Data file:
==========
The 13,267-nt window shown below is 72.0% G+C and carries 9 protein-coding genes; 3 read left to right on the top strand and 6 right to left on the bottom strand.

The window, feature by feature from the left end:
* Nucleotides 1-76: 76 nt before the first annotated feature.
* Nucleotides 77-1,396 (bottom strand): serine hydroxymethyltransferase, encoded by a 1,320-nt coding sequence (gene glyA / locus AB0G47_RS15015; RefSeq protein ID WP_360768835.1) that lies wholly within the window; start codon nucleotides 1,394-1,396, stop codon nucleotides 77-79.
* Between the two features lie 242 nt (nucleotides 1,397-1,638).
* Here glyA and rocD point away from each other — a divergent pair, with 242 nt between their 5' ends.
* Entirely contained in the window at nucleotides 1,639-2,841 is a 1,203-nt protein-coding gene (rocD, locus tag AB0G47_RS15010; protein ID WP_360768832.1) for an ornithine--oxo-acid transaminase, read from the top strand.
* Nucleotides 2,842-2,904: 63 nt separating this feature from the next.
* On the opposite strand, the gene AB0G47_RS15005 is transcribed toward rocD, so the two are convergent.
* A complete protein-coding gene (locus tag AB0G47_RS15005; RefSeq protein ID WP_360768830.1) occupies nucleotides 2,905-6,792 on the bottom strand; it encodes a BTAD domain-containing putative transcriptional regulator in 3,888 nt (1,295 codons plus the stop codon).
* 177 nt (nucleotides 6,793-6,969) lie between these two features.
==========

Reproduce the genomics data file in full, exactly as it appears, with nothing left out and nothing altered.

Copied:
The 13,267-nt window shown below is 72.0% G+C and carries 9 protein-coding genes; 3 read left to right on the top strand and 6 right to left on the bottom strand.

The window, feature by feature from the left end:
* Nucleotides 1-76: 76 nt before the first annotated feature.
* Nucleotides 77-1,396 (bottom strand): serine hydroxymethyltransferase, encoded by a 1,320-nt coding sequence (gene glyA / locus AB0G47_RS15015; RefSeq protein ID WP_360768835.1) that lies wholly within the window; start codon nucleotides 1,394-1,396, stop codon nucleotides 77-79.
* Between the two features lie 242 nt (nucleotides 1,397-1,638).
* Here glyA and rocD point away from each other — a divergent pair, with 242 nt between their 5' ends.
* Entirely contained in the window at nucleotides 1,639-2,841 is a 1,203-nt protein-coding gene (rocD, locus tag AB0G47_RS15010; protein ID WP_360768832.1) for an ornithine--oxo-acid transaminase, read from the top strand.
* Nucleotides 2,842-2,904: 63 nt separating this feature from the next.
* On the opposite strand, the gene AB0G47_RS15005 is transcribed toward rocD, so the two are convergent.
* A complete protein-coding gene (locus tag AB0G47_RS15005; RefSeq protein ID WP_360768830.1) occupies nucleotides 2,905-6,792 on the bottom strand; it encodes a BTAD domain-containing putative transcriptional regulator in 3,888 nt (1,295 codons plus the stop codon).
* 177 nt (nucleotides 6,793-6,969) lie between these two features.